As the COVID-19 vaccine roll-out continues across the US, healthcare employers are acutely aware of the benefits of having a fully-vaccinated workforce along with the challenges of dealing with unvaccinated workers. As Chilivis Grubman discussed last week, healthcare employers have recently received guidance from OSHA and the EEOC on handling the workforce in the pandemic. Still, federal agencies have not directly addressed a key question that many employers have asked: can an employer require vaccination and terminate employees that refuse the vaccine?
A recent case out of Texas, Bridges v. Houston Methodist Hospital, is the first federal case to address the issue and may shed some light on vaccine mandates.
On April 1, 2021, Houston Methodist Hospital adopted a policy that required employees to be vaccinated by June 7, 2021. The policy outlined that leadership would receive the vaccine first, followed by all remaining workers. Vaccination would be provided to the workforce at the hospital’s expense.
On May 28, 2021, Jennifer Bridges and 116 other Houston Methodist employees filed an action in state court alleging the hospital’s mandate would result in wrongful termination of employees who refuse to “perform an illegal act.” The employees also alleged that the hospital’s vaccine mandate is against public policy and asked the court to declare that the vaccine mandate is prohibited by federal law. The case was removed to federal court on June 1, 2021.
Judge Hughes dismissed the case on June 12, 2021. In a brief opinion, Judge Hughes states that the employees’ claim in the “press-release style of the complaint” that the COVID-19 vaccine is experimental or dangerous is false and irrelevant. Rather, Judge Hughes emphasizes that the issue in the case is whether the hospital’s termination of the employees for refusing to get the vaccine would result in a wrongful termination claim. On this point, the plaintiffs failed to specify what “illegal act” the hospital was requiring the employees to perform.
Judge Hughes also states that the hospital’s mandate is consistent with public policy and points to Jacobson v. Massachusetts, a 1905 Supreme Court Case that held, in part, that state-imposed requirements of mandatory vaccination do not violate due process.
Interestingly, Judge Hughes points to the EEOC’s statement on May 28, 2021, that employers may require employees to be vaccinated against COVID-19, subject to reasonable accommodations for employees with disabilities or sincerely held religious beliefs that preclude vaccination. Judge Hughes notes that the EEOC’s statement is not binding, but does highlight the EEOC’s position on the matter.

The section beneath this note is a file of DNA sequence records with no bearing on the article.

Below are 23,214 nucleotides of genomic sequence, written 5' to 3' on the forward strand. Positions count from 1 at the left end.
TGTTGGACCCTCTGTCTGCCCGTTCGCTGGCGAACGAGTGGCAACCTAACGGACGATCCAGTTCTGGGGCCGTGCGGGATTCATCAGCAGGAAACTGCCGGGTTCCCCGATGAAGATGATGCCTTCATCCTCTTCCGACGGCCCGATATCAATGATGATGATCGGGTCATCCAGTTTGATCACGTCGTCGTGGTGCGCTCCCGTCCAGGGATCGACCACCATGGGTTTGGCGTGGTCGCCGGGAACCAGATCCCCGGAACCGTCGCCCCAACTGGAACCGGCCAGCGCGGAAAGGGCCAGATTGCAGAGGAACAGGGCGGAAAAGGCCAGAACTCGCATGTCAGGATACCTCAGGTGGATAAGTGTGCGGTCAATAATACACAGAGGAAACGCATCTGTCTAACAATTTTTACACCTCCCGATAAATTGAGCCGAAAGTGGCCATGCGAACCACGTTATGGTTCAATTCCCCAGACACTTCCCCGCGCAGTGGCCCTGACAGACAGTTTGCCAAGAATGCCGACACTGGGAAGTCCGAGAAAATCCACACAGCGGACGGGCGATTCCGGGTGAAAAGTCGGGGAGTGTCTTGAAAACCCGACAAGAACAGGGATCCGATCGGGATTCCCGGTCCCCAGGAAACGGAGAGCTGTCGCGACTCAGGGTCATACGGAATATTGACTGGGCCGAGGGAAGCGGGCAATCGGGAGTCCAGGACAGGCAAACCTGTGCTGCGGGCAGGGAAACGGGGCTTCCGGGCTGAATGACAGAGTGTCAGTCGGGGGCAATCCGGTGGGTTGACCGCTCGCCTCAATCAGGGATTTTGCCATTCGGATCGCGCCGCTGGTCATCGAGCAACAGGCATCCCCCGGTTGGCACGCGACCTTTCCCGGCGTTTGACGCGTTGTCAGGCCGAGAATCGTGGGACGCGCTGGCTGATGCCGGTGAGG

On the plaintiffs’ claims that the hospital’s vaccine mandate violated federal law, Judge Hughes notes that the cited federal laws were either misconstrued or inapplicable.
Employers may find the final paragraphs of Judge Hughes’ opinion particularly encouraging:
Although her claims fail as a matter of law, it is also necessary to clarify that Bridges has not been coerced. Bridges says that she is being forced to be injected with a vaccine or be fired. This is not coercion. Methodist is trying to do their business of saving lives without giving them the COVID-19 virus. It is a choice made to keep staff, patients, and their families safer. Bridges can freely choose to accept or refuse a COVID-19 vaccine; however, if she refuses, she will simply need to work somewhere else.
If a worker refuses an assignment, changed office, earlier start time, or other directive, he may be properly fired. Every employment includes limits on the worker’s behavior in exchange for his remuneration. That is all part of the bargain.
The employees filed a notice of appeal on June 14, 2021.
The attorneys at Chilivis Grubman represent clients of all types and sizes, including employers in the healthcare industry. If you are an employer and need assistance with compliance with federal regulatory guidelines on COVID-19, please contact us today.